Whetstone // is a place in the London Borough of Barnet, bearing the postcode N20. It is to the east of Totteridge, and these areas are known together as Totteridge and Whetstone. This combined area was at the outset of the 21st century found to be the 63rd-richest of the more than 9,000 wards of the United Kingdom, an acclamation which can be credited to Totteridge Lane, a long rural road that is home to many multi-millionaires.
The High Road, the main road in the area, is the A1000 and part of the traditional Great North Road from London to Edinburgh. Until the late 19th century its tiny developed area was one of two main settlements in the ancient parish of Friern Barnet, the other being Colney Hatch.
In medieval times the Hospitallers had a settlement nearby in Friern Barnet probably where Friary Park is now and alongside the old road to London. In 1340 the Bishop of London opened a gate into his park (the Highgate) which enabled a straight road across Finchley Common along the ridge there. The Hospitallers' settlement moved further west and became known as West Town, also known variously as "le Weston" (1398), "Wheston" (1417), and "Whetstonestret" (1439).
Until the late 19th century its tiny developed area was one of two main settlements in the ancient parish of Friern Barnet, the other being Colney Hatch. Friern Barnet remained its ecclesiastical parish and its civil form was at that time giving way to urban and rural districts, in this case Friern Barnet Urban District.
John Heathfield of the Friern Barnet & District Local History Society writes that according to the Royal Commission on the Historical Monuments of England, the stone outside The Griffin public house commonly known as the Whetstone, is a mounting block, and if so "it would have been connected to the toll gate erected by the Whetstone & Highgate Turnpike Trust about 1730."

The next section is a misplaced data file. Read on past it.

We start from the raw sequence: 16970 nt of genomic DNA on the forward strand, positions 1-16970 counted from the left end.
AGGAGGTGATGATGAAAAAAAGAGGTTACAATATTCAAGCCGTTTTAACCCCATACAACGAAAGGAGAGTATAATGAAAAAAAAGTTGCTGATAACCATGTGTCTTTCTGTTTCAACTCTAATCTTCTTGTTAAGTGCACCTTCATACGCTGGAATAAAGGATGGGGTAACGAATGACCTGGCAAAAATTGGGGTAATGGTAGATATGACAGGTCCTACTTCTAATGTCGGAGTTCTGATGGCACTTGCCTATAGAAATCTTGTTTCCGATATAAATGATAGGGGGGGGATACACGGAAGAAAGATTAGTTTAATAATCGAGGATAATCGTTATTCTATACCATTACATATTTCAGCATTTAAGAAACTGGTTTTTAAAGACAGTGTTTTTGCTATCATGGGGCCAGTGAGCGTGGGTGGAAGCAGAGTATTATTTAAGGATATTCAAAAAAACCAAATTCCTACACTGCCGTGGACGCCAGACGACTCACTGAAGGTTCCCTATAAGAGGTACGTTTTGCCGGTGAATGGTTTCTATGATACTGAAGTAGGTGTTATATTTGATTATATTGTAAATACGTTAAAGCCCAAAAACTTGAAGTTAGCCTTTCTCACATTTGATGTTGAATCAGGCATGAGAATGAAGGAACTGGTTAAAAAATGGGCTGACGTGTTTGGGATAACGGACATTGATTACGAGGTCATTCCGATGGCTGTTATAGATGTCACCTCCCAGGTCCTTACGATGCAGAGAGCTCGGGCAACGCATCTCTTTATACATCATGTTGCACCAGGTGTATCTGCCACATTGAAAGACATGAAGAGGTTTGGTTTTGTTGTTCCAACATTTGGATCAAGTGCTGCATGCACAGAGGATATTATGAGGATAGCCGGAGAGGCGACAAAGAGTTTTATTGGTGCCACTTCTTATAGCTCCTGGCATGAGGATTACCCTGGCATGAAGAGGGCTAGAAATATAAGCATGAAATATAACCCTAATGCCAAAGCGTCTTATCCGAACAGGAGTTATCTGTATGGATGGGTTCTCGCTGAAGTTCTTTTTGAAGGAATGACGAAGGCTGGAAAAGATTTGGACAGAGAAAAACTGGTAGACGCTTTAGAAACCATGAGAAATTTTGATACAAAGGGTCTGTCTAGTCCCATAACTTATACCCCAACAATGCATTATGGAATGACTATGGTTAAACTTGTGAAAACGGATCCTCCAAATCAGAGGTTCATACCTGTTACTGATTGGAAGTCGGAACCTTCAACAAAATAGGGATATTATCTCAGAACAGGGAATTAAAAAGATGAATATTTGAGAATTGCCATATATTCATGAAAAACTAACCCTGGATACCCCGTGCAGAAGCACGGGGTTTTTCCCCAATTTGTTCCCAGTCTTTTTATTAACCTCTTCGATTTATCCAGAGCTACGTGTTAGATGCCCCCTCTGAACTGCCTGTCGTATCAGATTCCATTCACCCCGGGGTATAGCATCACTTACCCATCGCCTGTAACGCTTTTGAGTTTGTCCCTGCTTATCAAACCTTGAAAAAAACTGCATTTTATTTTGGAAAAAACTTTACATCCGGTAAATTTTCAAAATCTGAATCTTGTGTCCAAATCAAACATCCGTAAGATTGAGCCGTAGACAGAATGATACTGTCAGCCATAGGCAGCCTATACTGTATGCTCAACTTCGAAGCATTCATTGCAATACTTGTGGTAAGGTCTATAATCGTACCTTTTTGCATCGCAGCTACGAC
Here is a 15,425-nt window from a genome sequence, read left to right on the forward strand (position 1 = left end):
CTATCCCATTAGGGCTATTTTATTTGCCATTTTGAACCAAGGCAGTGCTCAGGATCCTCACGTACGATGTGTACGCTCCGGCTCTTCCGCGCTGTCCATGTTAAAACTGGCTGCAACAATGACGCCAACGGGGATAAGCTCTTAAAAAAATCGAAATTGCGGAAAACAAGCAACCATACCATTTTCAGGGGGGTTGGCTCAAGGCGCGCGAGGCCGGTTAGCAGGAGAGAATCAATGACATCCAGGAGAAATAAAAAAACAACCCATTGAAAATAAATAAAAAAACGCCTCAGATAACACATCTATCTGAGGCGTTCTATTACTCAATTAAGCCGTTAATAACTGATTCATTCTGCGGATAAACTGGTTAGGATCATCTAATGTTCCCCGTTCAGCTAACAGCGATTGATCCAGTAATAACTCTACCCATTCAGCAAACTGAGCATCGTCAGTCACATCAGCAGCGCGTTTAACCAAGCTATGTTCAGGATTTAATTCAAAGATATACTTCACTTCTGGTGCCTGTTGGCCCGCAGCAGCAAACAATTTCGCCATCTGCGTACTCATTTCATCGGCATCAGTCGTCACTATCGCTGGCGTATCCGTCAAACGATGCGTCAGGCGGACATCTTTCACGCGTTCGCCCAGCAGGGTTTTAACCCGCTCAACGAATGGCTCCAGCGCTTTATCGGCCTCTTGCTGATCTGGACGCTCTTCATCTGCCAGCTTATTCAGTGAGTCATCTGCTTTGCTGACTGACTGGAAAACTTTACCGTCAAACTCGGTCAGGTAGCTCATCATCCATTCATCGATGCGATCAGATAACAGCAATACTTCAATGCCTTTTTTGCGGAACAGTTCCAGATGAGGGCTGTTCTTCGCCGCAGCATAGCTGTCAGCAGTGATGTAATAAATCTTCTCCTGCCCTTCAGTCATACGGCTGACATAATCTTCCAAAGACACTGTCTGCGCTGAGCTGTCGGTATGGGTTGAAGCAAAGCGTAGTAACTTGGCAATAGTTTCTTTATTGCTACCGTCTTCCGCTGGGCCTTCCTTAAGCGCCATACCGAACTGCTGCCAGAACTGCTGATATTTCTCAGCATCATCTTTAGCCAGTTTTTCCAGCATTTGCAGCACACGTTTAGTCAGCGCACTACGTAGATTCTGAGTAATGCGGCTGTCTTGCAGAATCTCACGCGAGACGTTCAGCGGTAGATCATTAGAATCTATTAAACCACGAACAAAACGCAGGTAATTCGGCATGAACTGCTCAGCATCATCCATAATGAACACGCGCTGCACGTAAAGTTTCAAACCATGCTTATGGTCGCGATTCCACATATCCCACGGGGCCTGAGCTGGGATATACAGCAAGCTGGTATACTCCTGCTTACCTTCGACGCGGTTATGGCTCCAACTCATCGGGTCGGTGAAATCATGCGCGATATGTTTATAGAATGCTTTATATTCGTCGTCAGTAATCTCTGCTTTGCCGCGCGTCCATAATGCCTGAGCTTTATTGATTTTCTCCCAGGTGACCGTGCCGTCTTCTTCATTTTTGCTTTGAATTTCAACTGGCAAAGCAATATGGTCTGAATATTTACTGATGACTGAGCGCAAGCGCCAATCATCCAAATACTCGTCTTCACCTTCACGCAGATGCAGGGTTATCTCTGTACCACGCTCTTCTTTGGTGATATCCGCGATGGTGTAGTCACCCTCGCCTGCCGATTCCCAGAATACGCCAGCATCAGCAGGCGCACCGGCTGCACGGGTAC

He also states that the earliest evidence for the existence of the stone is a photograph taken in 1861 which shows it much closer to The Griffin than it is now. The stone was moved to its present location when the toll gate was removed in 1863.
Until the late 19th century this was the northern hamlet, centred on a crossroads, of the medieval parish of Friern Barnet which stretched 3 miles (4.8 km) south-southeast and was half as wide as long. The very rural parish until then had one other main population centre, equally a hamlet, Colney Hatch.
Starting in the late 1940s, Whetstone may have been the location of a Soviet spy base. Tass, the Soviet news agency, had a radio monitoring station at The Lodge, 13 Oakleigh Park North, and the British security agencies became aware that it was being used to track its activities.
According to local newspapers, the diplomatic immunity granted to the Russians was a worry for the British government since it effectively granted a licence for Tass to publish libellous newsletters without the threat of prosecution.
Despite this concern, the Soviets were subsequently granted permission to use specialist radio equipment which was then used to spy on the British. The matter was escalated to Prime Minister Clement Attlee and was discussed by senior members of the cabinet, and the Russians were eventually ordered to cease their radio monitoring operation.
Stations in the area are:
- "Living in Whetstone". Retrieved 14 November 2013.
- "Whetstone Notes", John Heathfield, Friern Barnet Newsletter, No. 57 (April 2014), p. 4.
- A P Baggs, Diane K Bolton, M A Hicks and R B Pugh, 'Friern Barnet: Introduction', in A History of the County of Middlesex: Volume 6 ed. T F T Baker and C R Elrington (London, 1980), pp. 6-15. Part of the Victoria County History collaborative professional historians' project. British History Online http://www.british-history.ac.uk/vch/middx/vol6/pp6-15
- Spies as neighbours Times Series Newspapers 17 November 2003
- End of a saga Bucks Free Press 25 July 2001
Media related to Whetstone, London at Wikimedia Commons